A Little Too Woke

YouTuber Lilly Singh deserves credit for succeeding in a media world dominated by white males, but she's squandering a valuable opportunity to make a real difference.


graphic by Victoria Blair via the Concordian

She's defied all of the expectations for a media star, but does Lilly Singh have the integrity and self-awareness to channel her expanding influence into positive change?

If you don’t know who Lilly Singh is, chances are you haven’t been on Youtube in the past ten years. With 14 million subscribers and over 3 billion views, she’s better known as her YouTube persona iiSuperwomanii. Singh paved her way to stardom on social media platforms, especially her YouTube channel, a hub for parodies and sketches featuring her pretending to be her parents.  And her star has risen to the late-night talk show circuit, where she hosts A Little Late with Lilly Singh.

But as much as I, a fellow South Asian, have rooted for her, I can’t help but admit that it has all been quite disappointing.

I remember binge-watching her videos when I was younger because she was relatable, funny, and provided Indian representation on social media. What was there not to like? I had finally found a popular YouTuber that I could relate to on many levels.

For many Generation Z kids, YouTube was a big part of our childhood, and as we grew up, so did our taste in videos. Most YouTubers had to either adapt to the platform’s evolution or grow with their audience — if they didn’t, they would experience a massive drop of viewers.

Singh is a case in point.  She managed to keep her content somewhat similar but didn’t expand her audience, so she never really grew with her audience or created content that met the expectations of her maturing audience.

Imagine being lucky enough to bring in a seven-figure salary and still complain about an arbitrary and falsified list that no one under 40 probably reads.”

Singh was noted as one of the 40 most powerful people in comedy. She’s similar to Lele Pons and Liza Koshy, who use crude adult humor in an awkward family-friendly package. There’s a market for this kind of comedy, which Singh has clearly found a way to profit from. However, it just seems that anyone over the age of 14 would have a hard time enjoying her content. Half-baked comedy is not all she is known for; she’s gained attention from some of her blunders in the past. Let’s just say she isn’t a stranger to the old “apology on the Notes app” post.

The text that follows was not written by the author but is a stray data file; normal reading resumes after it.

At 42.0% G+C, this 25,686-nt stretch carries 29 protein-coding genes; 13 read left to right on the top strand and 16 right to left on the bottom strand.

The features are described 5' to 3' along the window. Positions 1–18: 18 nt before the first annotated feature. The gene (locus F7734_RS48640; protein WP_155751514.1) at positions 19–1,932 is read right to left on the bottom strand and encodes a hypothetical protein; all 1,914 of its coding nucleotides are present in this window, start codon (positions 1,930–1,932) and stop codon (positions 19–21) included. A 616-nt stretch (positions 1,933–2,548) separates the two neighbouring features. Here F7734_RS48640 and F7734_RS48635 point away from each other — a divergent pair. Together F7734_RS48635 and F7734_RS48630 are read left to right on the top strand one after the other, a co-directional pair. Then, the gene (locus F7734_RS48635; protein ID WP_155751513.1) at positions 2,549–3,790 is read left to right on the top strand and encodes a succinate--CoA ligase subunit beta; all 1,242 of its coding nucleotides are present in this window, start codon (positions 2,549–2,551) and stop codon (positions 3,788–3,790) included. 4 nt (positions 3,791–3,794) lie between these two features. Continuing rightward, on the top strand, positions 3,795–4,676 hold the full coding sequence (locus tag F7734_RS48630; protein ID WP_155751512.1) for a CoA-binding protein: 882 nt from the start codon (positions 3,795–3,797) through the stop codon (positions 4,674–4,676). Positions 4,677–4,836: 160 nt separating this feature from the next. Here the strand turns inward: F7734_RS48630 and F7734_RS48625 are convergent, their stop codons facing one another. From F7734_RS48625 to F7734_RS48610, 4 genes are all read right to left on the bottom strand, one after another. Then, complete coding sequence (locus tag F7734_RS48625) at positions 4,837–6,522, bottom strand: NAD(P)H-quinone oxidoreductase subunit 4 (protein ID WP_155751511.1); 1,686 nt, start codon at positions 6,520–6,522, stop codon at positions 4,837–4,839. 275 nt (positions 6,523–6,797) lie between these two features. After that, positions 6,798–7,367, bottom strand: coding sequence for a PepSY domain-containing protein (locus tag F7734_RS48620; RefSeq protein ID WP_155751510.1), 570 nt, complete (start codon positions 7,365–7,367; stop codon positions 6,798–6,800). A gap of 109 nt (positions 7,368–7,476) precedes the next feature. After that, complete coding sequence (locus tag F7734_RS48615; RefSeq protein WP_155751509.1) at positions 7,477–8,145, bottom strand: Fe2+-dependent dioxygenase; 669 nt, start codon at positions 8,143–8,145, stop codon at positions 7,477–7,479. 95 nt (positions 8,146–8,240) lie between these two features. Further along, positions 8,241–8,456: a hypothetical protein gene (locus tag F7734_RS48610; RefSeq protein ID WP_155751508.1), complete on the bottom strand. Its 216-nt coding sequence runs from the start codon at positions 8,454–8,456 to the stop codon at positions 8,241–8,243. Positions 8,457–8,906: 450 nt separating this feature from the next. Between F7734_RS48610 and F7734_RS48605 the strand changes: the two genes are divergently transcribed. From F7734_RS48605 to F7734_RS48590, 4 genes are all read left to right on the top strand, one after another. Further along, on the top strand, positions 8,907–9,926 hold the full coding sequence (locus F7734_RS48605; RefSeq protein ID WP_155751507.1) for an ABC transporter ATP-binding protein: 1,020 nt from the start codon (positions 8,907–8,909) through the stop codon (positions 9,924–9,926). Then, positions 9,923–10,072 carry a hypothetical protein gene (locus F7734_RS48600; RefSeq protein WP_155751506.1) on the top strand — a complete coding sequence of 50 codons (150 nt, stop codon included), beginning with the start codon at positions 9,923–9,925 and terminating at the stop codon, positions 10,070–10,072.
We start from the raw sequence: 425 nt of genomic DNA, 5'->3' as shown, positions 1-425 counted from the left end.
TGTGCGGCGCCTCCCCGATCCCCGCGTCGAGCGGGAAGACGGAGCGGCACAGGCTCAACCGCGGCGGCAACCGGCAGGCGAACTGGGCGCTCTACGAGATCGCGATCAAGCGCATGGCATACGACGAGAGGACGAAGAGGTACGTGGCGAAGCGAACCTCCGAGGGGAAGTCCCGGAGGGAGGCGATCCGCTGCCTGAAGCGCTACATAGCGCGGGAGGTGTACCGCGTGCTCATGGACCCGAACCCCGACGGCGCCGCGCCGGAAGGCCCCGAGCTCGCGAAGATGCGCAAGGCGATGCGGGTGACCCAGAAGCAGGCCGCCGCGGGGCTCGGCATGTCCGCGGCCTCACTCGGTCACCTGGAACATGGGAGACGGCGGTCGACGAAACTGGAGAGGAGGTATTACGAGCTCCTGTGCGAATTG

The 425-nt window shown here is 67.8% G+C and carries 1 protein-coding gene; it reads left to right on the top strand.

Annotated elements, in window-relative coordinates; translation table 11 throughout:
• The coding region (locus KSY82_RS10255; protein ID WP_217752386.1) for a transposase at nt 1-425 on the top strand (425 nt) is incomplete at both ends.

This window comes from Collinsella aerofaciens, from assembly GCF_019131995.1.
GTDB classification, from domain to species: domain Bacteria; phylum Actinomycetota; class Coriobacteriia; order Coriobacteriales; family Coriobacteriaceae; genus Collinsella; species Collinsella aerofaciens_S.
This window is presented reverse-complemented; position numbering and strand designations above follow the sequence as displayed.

YouTuber entitlement occurs when those who try to hide their narcissism behind a veil of dishonesty create a divide between them and their audience, aggrandizing themselves in the most manufactured, elitist way. And that’s where Singh kicks it up to another level. In December 2018, when Forbes published its list of highest-paid YouTubers, including big names like Markiplier and Logan Paul, none of the top ten spots were women, which Singh was quick to point out on Twitter. As you can imagine, this tweet was not well received at all. Imagine being lucky enough to bring in a seven-figure salary and still complain about an arbitrary and falsified list that no one under 40 probably reads. Singh’s forced victimhood was called out by many creators on the platform and many of her fans, forcing her to type out an undeveloped apology on Twitter that oozes contrived remorse and positivity.

The shame is that, as much as others like to complain about YouTube, it actually offers enormous opportunities for women and minorities. Success on YouTube is primarily dictated by the viewers, and there’s already a large number of successful women on YouTube, including Singh.

It’s not just the fact that she’s a liberal or a feminist that distances some viewers; it’s the way she imposes her identity on her audience.”

Yet, whether she’s going after racist white guys in her comment section or the patriarchal undertones of social media, her theatrical moral grandstanding doesn’t tend to sit well with a lot of people.  It comes off as disingenuous, and it turns people away from advocacy for the important causes she claims to support.

Singh’s most recent accomplishment is taking over Carson Daly’s spot in late-night television. When I first heard the news, I was elated. Most late-night talk show hosts are middle-aged, straight white men — Singh is brown, bisexual, and female. I was excited for a fellow person of color to represent the South Asian community. It wasn’t until the show had actually aired that I remembered why I stopped watching her videos.

Her material mostly focuses on “identity comedy,” which alienates a lot of the audience. Every other joke on the show is about her being brown or female. Now, her show is only a couple of months old, so she needs time to focus on her material to find her audience. But it will probably take some serious self-examination for her to change.

It’s impressive that Singh has gotten this far, and she is fortunate to be in the position that she is in, which makes it even more frustrating that she doesn’t do more to make it something special. She has an incredible opportunity to do something profound with her platform.

Truly, I don’t want to see Singh’s show fail.  At the very least, I would like to say there is someone who looks like me on late-night TV.